Maestro jazzes it up at festival

MUSIC MAN: Jazz maestro Mlungisi Gegana with his acoustic double bass guitar Picture: SUPPLIED

Komani jazz legend Mlungisi Gegana, who performed for the first-ever “virtual” Grahamstown National Arts Festival (Naf) shared his experience and sentiments about his online show.

Gegana’s pre-recorded show aired on Saturday, which was the last weekend of the festival that started on June 25.

It was strange in a good way because a virtual festival is something new to us. We basically performed for ourselves because there was no audience. This, however, was an amazing experience for us because it is normal for jazz artists to get lost in the music and even forget that there is an audience under normal circumstances.”

The jazz maestro told of how he was called by a representative from the Grahamstown-based Dakawa Arts Centre, which is usually used as a venue for a jazz festival during Naf, to perform in this year’s festival.

He said I was recommended by the Chris Hani District Municipality which made me assume that municipalities were probably requested to make recommendations of their artists. As an acoustic bassist, I approached two young men who I have worked with before, one from Port Elizabeth and another from East London, who play the piano and drums respectively, to assist me with my show.”

Gegana said he had sent them his music before when they worked together, and they had to practise individually because they could not travel and get together for practice due to the Covid-19 regulations.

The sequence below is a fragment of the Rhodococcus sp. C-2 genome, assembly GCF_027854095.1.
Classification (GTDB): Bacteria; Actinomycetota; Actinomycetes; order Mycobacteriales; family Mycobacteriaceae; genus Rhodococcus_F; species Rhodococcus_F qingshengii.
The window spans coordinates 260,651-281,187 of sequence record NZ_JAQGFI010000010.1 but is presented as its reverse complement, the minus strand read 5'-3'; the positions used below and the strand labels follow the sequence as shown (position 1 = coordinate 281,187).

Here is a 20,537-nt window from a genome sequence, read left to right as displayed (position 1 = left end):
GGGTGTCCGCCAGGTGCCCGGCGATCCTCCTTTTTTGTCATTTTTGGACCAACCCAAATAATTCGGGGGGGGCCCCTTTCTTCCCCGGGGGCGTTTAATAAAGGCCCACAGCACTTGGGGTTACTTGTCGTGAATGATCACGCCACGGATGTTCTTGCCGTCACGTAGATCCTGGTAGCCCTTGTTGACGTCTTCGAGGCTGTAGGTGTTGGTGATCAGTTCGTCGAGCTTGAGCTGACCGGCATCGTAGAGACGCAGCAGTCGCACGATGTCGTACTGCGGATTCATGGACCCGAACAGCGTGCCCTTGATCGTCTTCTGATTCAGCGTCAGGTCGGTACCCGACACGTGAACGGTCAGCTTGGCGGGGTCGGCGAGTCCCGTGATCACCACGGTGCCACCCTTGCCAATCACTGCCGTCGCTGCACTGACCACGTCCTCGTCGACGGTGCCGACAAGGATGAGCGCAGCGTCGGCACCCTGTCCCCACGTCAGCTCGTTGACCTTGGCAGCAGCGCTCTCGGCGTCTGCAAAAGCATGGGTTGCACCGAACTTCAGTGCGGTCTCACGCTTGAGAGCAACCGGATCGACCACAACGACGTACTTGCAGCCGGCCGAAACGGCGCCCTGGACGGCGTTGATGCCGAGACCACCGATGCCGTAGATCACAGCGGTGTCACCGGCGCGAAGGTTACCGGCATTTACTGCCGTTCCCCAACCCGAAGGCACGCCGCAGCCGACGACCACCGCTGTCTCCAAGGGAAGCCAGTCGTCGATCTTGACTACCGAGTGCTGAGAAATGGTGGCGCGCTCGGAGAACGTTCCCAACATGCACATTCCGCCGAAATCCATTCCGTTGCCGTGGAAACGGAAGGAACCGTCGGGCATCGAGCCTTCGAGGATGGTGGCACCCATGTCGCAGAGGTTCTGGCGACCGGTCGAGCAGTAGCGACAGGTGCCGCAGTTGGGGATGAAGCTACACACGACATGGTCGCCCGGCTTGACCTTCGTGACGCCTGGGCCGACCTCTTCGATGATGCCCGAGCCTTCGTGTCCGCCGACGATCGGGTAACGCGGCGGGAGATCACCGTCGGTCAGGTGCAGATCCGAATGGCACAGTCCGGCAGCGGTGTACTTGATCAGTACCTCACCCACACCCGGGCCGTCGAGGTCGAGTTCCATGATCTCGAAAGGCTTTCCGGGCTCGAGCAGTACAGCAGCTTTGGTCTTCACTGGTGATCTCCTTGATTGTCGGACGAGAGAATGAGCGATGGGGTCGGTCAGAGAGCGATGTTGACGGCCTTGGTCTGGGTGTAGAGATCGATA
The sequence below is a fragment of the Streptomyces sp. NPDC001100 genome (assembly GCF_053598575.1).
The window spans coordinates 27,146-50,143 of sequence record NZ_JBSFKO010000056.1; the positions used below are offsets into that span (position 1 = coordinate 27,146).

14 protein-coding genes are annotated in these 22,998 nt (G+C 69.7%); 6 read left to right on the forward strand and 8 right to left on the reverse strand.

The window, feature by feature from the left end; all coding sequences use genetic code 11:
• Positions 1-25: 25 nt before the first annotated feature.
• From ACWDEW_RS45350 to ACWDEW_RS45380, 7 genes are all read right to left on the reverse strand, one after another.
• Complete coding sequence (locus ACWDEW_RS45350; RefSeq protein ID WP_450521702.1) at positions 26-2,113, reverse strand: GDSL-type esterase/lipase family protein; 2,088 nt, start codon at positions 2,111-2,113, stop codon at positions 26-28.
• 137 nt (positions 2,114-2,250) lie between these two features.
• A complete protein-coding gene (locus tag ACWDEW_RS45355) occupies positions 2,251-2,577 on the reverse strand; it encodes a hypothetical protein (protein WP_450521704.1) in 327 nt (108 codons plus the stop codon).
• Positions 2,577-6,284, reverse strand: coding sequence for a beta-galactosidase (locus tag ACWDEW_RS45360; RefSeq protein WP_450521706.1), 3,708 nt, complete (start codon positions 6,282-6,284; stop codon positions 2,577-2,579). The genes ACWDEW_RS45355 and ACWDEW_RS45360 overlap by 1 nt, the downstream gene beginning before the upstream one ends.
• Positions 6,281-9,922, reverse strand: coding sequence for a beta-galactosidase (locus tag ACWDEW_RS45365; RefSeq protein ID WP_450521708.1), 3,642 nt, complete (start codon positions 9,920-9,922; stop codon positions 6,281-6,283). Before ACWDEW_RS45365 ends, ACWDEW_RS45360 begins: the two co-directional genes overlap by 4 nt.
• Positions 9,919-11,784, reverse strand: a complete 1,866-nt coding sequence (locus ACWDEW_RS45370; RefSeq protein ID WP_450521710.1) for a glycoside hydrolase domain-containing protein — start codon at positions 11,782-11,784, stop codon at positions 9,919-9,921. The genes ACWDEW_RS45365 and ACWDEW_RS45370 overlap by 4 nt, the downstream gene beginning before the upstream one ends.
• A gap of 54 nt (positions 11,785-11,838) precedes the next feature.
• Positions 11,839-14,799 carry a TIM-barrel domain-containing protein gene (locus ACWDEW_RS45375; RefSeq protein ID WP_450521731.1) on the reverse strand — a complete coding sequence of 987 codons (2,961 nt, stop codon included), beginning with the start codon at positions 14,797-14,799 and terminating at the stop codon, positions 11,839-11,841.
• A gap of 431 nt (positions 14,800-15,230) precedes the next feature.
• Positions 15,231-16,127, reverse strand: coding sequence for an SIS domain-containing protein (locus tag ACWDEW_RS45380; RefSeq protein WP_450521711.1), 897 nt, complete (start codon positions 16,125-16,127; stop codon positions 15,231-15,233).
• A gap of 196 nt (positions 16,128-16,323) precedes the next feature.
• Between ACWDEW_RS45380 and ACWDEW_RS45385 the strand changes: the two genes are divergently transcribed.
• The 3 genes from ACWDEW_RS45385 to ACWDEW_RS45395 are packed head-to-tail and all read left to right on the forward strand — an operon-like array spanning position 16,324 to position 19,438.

However, we put on an amazing show and Naf had organised a cameraman and a sound engineer to assist us. We had to travel to East London to shoot our one hour show and we did our best, hoping that all who had tuned in would enjoy our offering.

With this Covid-19 one has to be flexible and get on with times because now we find ourselves performing in virtual festivals, something we have never thought of before. Obviously the national lockdown has been strenuous for the majority of artists and the festival was one way for some artists who have not had shows for months to make some money.”

Gegana is the founder of the Mlungisi Music Academy that was founded two years ago and teaches music to township youth.

The academy continues to seek assistance from local businesses and institutions to buy musical instruments for its more than 50 registered students.

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